During this period, Bach was often invited to supervise the construction of new organs or to test them, and over the years he gained a reputation as the finest organist in the region. In 1716, while visiting Dresden, Bach was invited to play in a contest of organ virtuosity against the organist to the court of Louis XV, Louis Marchand. Marchand loudly bragged that he would dust the floor with the German, but upon hearing Bach practice, Marchand creeped out of town with his tail between his legs.

After Johann Kuhnau died in 1722, the position of cantor of St. Thomas in Leipzig became available; Bach, whose fortunes were in decline after Prince Leopold married a woman who did not care for music, sought the position, and was awarded it only after Georg Philip Telemann turned it down and Christoph Graupner could not get released from his current job. Bach ultimately spent 27 years in Leipzig, writing 265 of his 295 cantatas there, 5 Masses, 6 motets, 4 Passions, 3 oratorios, and numerous keyboard works and chorale harmonizations while rehearsing the musicians and teaching his family and a number of private students.

Productivity alone would not have commended Bach to the core of the canon, however; it was his constant desire to learn and improve, to stretch the limits of the polyphonic idiom which were familiar to his audiences and (not purely incidentally to Bach, who signed all of his works "in the name of Jesus") to achieve greater heights of ecstasy in the celebration of God, which sets Bach's music during this period apart. Reveling within the strict rules of counterpoint which mandated agile melodic lines which worked together in perfect harmony, Bach's fugues give the effect of being totally un-self-conscious, simple tunes (i.e., "Jesu, Joy of Man's Desiring"), yet are often entwined in some of the most daring contrapuntal designs ever attempted. His breadth, however, was much greater than that of a composer of simple tunes -- wholly within the laws of polyphony, Bach was capable of conveying a range of emotions and moods, from charming dances to the anguish of the Passion.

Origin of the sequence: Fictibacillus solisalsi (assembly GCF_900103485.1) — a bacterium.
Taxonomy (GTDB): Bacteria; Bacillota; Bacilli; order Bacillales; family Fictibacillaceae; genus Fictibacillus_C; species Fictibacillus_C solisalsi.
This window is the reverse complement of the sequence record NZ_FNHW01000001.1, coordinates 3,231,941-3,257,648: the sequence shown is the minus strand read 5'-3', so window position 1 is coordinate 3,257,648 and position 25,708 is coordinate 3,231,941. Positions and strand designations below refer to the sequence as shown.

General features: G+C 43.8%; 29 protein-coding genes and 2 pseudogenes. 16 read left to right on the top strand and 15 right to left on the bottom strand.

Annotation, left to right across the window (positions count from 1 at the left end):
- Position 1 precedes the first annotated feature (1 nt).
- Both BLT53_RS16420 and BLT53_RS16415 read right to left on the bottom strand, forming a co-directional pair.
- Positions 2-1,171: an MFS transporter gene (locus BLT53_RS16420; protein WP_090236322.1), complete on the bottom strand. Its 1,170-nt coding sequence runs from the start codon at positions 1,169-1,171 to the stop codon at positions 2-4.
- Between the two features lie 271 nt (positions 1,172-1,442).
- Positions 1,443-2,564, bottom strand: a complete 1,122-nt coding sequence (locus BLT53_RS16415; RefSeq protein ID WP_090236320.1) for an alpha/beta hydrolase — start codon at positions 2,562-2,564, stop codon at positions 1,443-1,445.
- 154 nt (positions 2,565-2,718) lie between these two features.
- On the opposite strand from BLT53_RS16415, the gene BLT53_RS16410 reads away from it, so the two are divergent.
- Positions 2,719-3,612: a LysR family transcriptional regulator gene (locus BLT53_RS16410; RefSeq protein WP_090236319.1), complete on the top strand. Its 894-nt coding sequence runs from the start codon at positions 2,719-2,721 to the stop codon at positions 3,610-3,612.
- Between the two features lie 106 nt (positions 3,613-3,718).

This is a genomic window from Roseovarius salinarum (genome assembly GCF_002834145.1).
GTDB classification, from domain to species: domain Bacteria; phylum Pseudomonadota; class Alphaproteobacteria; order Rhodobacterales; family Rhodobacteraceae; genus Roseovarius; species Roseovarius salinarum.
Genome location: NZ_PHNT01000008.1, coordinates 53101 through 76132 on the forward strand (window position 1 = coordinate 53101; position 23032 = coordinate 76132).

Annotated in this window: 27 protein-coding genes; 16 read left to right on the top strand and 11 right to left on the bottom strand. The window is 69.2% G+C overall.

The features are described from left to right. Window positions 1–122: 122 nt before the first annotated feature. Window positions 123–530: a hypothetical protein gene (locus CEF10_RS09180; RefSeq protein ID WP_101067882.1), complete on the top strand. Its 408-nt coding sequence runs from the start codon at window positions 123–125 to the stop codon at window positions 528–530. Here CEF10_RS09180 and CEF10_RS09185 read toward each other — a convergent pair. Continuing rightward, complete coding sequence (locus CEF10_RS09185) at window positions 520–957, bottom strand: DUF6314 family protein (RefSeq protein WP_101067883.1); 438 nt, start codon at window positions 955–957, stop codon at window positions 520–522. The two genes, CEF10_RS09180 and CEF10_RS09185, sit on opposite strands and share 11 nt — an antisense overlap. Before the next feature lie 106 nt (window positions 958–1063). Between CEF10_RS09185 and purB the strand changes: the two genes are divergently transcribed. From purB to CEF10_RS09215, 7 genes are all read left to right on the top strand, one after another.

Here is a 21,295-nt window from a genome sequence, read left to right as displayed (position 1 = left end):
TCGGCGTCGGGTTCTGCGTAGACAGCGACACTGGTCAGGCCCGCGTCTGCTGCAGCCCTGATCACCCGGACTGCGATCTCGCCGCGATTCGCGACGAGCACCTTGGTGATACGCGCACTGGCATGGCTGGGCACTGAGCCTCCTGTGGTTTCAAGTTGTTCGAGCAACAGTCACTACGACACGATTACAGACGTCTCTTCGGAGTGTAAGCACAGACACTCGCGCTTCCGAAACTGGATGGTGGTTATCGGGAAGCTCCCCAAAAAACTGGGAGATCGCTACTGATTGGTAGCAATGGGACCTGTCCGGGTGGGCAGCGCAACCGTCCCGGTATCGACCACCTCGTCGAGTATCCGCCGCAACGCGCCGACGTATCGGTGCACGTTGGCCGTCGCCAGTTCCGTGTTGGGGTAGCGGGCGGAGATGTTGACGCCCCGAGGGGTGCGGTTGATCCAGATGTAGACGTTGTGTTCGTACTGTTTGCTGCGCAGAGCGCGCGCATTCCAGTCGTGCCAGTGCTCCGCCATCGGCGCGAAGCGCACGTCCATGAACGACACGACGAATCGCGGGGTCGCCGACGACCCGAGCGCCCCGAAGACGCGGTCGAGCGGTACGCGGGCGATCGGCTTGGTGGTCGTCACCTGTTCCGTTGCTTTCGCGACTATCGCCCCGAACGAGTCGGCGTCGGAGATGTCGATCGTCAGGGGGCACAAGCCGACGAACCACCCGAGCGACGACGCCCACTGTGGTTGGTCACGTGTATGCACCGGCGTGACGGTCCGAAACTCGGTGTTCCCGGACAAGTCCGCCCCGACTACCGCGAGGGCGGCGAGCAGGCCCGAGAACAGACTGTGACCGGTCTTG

In 1747, Bach visited his son Carl at the court of Frederick the Great, where he wowed the young conqueror with a six-voice fugue improvisation on the king's piano which later formed the basis of the Musical Offering -- yet another demonstration of the ease with which Bach's mind conversed within the inviolable rules of counterpoint. At the end of his life, after years of close copying in darkened rooms by candlelight, Bach was blind. He sought help from the same surgeon who had operated on Handel, but to no avail. The surgeon ordered Bach to live for 6 months in total darkness in hopes that the rest would help restore his eyesight, but after he was exposed to light at the end of the six months, Bach suffered a stroke, went into a coma, and died on July 28, 1750 in Leipzig.

His last two important pieces were typically spiritual in nature: the monumental Mass in B minor, written for a Catholic mass as opposed to a Lutheran mass, and an organ prelude called Before Thy Throne I Stand, with a main theme which referred numerologically to his own name, a kind of premonition and last offering, as Jan Swafford writes, to St. Peter before standing at his gates.

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1 Comments:

Blogger Dan said...

A fascinating story about talent unrecognized in its time. A beautiful piece, Ron, like the artist himself.

9:43 PM